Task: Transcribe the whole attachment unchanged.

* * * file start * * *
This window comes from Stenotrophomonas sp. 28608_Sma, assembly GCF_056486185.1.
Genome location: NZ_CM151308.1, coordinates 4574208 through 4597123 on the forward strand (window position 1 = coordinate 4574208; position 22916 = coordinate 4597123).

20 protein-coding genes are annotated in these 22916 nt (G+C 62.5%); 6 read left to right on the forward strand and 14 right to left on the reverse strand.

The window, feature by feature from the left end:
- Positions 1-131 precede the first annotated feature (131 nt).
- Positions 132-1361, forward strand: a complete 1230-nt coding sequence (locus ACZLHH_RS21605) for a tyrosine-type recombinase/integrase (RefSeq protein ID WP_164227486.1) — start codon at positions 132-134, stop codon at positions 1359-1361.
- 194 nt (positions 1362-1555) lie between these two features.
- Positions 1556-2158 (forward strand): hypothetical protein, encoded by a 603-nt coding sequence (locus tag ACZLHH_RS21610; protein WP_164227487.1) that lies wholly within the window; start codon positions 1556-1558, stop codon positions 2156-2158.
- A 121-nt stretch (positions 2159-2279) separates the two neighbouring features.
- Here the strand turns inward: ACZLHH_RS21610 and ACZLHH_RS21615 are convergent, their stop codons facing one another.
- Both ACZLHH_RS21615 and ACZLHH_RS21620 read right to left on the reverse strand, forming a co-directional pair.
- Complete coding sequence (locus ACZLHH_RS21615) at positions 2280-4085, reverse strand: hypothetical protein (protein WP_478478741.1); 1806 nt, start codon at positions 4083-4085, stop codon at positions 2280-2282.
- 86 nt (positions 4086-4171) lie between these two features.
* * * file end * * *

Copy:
This window comes from Stenotrophomonas sp. 28608_Sma, assembly GCF_056486185.1.
Genome location: NZ_CM151308.1, coordinates 4574208 through 4597123 on the forward strand (window position 1 = coordinate 4574208; position 22916 = coordinate 4597123).

20 protein-coding genes are annotated in these 22916 nt (G+C 62.5%); 6 read left to right on the forward strand and 14 right to left on the reverse strand.

The window, feature by feature from the left end:
- Positions 1-131 precede the first annotated feature (131 nt).
- Positions 132-1361, forward strand: a complete 1230-nt coding sequence (locus ACZLHH_RS21605) for a tyrosine-type recombinase/integrase (RefSeq protein ID WP_164227486.1) — start codon at positions 132-134, stop codon at positions 1359-1361.
- 194 nt (positions 1362-1555) lie between these two features.
- Positions 1556-2158 (forward strand): hypothetical protein, encoded by a 603-nt coding sequence (locus tag ACZLHH_RS21610; protein WP_164227487.1) that lies wholly within the window; start codon positions 1556-1558, stop codon positions 2156-2158.
- A 121-nt stretch (positions 2159-2279) separates the two neighbouring features.
- Here the strand turns inward: ACZLHH_RS21610 and ACZLHH_RS21615 are convergent, their stop codons facing one another.
- Both ACZLHH_RS21615 and ACZLHH_RS21620 read right to left on the reverse strand, forming a co-directional pair.
- Complete coding sequence (locus ACZLHH_RS21615) at positions 2280-4085, reverse strand: hypothetical protein (protein WP_478478741.1); 1806 nt, start codon at positions 4083-4085, stop codon at positions 2280-2282.
- 86 nt (positions 4086-4171) lie between these two features.